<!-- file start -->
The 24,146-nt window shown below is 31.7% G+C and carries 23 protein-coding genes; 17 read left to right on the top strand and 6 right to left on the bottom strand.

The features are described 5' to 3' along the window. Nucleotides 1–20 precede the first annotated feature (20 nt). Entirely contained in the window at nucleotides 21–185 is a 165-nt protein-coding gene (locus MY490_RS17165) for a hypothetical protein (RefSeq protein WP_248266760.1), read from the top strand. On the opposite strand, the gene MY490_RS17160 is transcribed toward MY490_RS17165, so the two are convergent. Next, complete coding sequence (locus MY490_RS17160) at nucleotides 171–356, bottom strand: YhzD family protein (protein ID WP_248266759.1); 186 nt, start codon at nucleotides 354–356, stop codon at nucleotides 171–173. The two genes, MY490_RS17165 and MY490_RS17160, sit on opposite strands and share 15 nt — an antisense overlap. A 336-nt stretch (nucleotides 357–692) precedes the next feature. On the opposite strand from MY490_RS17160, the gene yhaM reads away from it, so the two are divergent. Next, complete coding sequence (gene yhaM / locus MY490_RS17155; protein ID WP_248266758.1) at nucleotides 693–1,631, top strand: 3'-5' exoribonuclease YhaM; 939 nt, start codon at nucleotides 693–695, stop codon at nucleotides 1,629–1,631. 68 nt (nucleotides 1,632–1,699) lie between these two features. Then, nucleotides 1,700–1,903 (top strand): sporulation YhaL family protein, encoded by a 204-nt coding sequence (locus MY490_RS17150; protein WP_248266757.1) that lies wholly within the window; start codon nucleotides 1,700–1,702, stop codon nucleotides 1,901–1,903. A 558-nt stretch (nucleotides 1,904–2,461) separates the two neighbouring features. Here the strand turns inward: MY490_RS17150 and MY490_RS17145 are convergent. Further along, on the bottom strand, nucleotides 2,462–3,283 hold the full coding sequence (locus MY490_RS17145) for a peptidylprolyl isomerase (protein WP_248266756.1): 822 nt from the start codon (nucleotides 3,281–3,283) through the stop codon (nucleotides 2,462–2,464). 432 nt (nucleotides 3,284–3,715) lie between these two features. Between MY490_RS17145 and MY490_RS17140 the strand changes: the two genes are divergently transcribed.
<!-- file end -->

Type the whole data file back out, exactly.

The 24,146-nt window shown below is 31.7% G+C and carries 23 protein-coding genes; 17 read left to right on the top strand and 6 right to left on the bottom strand.

The features are described 5' to 3' along the window. Nucleotides 1–20 precede the first annotated feature (20 nt). Entirely contained in the window at nucleotides 21–185 is a 165-nt protein-coding gene (locus MY490_RS17165) for a hypothetical protein (RefSeq protein WP_248266760.1), read from the top strand. On the opposite strand, the gene MY490_RS17160 is transcribed toward MY490_RS17165, so the two are convergent. Next, complete coding sequence (locus MY490_RS17160) at nucleotides 171–356, bottom strand: YhzD family protein (protein ID WP_248266759.1); 186 nt, start codon at nucleotides 354–356, stop codon at nucleotides 171–173. The two genes, MY490_RS17165 and MY490_RS17160, sit on opposite strands and share 15 nt — an antisense overlap. A 336-nt stretch (nucleotides 357–692) precedes the next feature. On the opposite strand from MY490_RS17160, the gene yhaM reads away from it, so the two are divergent. Next, complete coding sequence (gene yhaM / locus MY490_RS17155; protein ID WP_248266758.1) at nucleotides 693–1,631, top strand: 3'-5' exoribonuclease YhaM; 939 nt, start codon at nucleotides 693–695, stop codon at nucleotides 1,629–1,631. 68 nt (nucleotides 1,632–1,699) lie between these two features. Then, nucleotides 1,700–1,903 (top strand): sporulation YhaL family protein, encoded by a 204-nt coding sequence (locus MY490_RS17150; protein WP_248266757.1) that lies wholly within the window; start codon nucleotides 1,700–1,702, stop codon nucleotides 1,901–1,903. A 558-nt stretch (nucleotides 1,904–2,461) separates the two neighbouring features. Here the strand turns inward: MY490_RS17150 and MY490_RS17145 are convergent. Further along, on the bottom strand, nucleotides 2,462–3,283 hold the full coding sequence (locus MY490_RS17145) for a peptidylprolyl isomerase (protein WP_248266756.1): 822 nt from the start codon (nucleotides 3,281–3,283) through the stop codon (nucleotides 2,462–2,464). 432 nt (nucleotides 3,284–3,715) lie between these two features. Between MY490_RS17145 and MY490_RS17140 the strand changes: the two genes are divergently transcribed.